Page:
The theme for this month’s issue of Actoring Magazine is Britain and the World. I chose this theme because it felt particularly relevant to East 15 and the politics of today. In a month, Britain will vote on whether it wants to remain part of the EU. It’s a huge decision, and one that doesn’t just have to do with laws and economics. It’s a decision that is making people consider and question how Britain connects with the rest of the world.
East 15 is very connected to this question. It is hailed as the “international drama school” – and so it is. As of next year, a quarter of the undergraduate student body will be made up of international students – all of whom would be very affected by a decision to leave.
Looking at it in another light, Britain’s influence on art is enormous and far reaching. Shakespeare has been translated into dozens of languages, and has been the inspiration for movies and plays such as West Side Story and The Lion King. Winnie-the-Pooh is read by almost every child, and David Bowie and The Beatles are favourites across the globe.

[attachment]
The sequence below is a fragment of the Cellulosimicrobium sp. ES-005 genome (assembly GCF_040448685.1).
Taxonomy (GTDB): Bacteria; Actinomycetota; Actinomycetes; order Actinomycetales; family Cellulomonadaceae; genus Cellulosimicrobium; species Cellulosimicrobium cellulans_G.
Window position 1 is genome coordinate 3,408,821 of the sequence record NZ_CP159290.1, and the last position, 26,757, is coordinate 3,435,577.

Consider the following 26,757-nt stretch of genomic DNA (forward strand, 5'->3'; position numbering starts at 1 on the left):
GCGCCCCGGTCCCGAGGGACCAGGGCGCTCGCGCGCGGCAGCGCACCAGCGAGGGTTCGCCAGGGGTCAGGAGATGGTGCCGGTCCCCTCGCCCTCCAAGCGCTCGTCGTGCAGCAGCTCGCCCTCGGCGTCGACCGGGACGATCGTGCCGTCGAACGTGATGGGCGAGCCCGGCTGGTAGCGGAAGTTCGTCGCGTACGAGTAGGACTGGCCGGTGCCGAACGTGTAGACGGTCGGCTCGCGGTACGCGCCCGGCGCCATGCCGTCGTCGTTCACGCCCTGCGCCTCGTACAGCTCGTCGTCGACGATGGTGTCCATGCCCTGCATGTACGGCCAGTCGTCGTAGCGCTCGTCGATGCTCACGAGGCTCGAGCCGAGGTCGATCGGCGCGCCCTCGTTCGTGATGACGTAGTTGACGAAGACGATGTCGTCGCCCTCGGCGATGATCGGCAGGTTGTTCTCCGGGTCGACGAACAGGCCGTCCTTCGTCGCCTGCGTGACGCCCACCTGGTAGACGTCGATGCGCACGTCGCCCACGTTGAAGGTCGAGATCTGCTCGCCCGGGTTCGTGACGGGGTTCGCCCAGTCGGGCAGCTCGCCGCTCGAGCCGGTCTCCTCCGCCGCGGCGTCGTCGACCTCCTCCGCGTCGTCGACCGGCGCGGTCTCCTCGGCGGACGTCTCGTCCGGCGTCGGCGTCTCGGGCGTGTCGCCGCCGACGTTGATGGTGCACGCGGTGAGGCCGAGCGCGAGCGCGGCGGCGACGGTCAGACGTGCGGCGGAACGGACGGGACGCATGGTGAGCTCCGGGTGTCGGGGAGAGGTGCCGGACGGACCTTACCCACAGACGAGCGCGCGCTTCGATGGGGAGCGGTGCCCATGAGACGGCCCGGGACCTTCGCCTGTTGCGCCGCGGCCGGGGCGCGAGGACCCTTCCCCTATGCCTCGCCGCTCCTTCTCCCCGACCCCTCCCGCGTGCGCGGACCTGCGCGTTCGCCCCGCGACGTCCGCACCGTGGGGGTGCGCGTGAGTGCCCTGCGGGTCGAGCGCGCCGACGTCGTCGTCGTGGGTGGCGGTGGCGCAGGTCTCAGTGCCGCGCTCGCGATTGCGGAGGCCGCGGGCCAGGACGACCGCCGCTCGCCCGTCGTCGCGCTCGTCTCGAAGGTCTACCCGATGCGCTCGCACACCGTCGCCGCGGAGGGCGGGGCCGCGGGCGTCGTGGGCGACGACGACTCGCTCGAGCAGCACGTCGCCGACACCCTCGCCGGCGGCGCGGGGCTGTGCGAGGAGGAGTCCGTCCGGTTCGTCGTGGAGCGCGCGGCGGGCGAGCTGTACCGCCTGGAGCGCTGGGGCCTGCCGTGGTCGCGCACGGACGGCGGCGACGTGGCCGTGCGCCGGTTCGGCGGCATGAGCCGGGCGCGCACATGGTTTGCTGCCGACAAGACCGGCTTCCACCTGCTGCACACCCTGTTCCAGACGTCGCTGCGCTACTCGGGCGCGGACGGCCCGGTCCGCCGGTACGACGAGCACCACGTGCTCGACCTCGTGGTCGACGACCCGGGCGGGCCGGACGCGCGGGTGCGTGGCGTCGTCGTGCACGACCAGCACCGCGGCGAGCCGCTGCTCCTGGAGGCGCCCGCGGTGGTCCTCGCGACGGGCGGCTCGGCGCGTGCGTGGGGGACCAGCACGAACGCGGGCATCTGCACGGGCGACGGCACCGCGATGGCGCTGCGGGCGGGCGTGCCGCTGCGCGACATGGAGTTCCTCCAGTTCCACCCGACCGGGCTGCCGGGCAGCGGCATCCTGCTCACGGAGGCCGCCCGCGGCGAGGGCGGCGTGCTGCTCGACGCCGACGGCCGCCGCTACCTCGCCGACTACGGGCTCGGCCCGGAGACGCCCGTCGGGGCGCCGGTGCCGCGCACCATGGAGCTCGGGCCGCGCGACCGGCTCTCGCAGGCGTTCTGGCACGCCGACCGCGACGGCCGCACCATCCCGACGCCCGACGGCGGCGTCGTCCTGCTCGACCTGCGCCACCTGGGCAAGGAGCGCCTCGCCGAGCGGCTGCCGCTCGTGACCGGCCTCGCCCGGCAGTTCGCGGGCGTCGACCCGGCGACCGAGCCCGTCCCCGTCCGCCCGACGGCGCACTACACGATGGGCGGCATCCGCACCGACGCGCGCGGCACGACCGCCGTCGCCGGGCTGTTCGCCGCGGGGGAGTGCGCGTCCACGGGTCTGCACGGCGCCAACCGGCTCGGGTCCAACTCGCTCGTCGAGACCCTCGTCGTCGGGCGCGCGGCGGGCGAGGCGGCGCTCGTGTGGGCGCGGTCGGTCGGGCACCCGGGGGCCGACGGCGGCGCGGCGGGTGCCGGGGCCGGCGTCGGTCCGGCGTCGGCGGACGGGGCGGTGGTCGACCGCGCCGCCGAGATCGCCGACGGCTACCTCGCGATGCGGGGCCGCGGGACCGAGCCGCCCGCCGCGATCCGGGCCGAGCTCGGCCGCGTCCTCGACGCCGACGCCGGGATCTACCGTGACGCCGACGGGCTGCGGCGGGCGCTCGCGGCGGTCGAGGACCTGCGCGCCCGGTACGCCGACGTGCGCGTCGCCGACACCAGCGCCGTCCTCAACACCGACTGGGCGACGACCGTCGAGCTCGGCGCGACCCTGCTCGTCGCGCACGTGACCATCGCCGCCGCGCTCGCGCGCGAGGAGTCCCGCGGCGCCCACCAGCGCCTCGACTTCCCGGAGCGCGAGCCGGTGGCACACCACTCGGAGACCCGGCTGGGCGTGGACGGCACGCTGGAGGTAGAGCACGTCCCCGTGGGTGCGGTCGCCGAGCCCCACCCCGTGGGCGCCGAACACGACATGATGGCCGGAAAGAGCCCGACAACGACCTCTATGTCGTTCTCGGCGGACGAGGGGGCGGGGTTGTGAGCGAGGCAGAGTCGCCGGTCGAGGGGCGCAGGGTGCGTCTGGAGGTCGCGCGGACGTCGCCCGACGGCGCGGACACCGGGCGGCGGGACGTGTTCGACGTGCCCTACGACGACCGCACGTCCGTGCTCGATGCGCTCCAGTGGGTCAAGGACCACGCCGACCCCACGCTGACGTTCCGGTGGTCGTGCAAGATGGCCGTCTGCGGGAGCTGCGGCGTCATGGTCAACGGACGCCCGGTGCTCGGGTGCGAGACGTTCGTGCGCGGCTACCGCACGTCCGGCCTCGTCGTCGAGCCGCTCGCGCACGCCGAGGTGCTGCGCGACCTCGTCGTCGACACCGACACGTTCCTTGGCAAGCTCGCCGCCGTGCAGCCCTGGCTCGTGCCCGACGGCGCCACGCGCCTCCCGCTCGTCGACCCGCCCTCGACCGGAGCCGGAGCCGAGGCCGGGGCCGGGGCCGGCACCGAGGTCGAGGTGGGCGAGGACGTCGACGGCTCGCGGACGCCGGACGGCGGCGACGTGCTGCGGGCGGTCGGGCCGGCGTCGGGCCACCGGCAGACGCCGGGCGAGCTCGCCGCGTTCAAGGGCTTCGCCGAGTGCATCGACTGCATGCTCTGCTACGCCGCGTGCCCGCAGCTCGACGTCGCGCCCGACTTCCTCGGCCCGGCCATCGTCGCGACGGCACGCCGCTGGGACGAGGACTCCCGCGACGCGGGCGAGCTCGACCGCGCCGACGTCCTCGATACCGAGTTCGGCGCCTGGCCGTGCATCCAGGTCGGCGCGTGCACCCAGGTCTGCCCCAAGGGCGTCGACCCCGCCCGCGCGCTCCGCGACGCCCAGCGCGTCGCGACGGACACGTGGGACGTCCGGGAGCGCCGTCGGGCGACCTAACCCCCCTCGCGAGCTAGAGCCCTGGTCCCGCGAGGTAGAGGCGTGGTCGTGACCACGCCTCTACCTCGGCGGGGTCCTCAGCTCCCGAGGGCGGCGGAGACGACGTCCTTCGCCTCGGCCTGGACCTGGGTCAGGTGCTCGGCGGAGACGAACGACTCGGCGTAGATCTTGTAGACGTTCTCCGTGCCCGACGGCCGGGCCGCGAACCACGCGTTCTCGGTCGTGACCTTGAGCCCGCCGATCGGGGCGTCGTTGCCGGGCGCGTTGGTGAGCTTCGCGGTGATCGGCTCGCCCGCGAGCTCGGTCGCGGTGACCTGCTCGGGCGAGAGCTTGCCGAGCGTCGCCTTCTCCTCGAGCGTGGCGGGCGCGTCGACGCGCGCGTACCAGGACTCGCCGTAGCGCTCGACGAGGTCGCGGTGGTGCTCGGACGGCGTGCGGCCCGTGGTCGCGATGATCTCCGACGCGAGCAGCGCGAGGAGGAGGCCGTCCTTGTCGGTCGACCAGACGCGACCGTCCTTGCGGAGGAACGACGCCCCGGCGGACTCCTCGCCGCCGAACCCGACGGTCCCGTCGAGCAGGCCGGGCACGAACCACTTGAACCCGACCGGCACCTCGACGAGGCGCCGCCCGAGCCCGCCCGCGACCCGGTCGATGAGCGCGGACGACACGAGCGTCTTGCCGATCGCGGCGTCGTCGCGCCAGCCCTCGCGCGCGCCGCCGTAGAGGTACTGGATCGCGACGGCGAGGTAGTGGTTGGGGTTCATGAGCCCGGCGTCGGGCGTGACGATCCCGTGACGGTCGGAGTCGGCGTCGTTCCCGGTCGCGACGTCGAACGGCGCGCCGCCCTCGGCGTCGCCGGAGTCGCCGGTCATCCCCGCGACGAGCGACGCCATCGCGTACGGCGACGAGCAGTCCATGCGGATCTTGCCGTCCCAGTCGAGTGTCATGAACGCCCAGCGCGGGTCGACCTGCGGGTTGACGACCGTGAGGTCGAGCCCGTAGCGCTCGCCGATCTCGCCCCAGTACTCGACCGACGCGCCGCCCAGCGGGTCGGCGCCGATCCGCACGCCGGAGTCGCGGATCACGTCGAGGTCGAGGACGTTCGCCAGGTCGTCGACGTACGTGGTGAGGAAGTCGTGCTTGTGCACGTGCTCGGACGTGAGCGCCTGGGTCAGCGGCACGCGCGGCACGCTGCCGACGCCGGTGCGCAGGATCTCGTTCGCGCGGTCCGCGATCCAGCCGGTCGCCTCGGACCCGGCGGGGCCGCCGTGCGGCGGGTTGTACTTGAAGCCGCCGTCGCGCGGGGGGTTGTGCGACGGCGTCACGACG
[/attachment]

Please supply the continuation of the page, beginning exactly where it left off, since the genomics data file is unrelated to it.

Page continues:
The rest of the world has also made an indelible impact on British culture. George Frideric Handel, one of Britain’s most famous composers, was German, but lived in Britain. So was Hans Holbein, now famous for painting Henry VIII. T.S. Eliot moved to Britain from America, and the man who created the Mini (a very British car!) was originally Greek!
So what would the art world today look like without Britain’s influence? What would Britain’s art world look like today if the rest of the world wasn’t allowed in?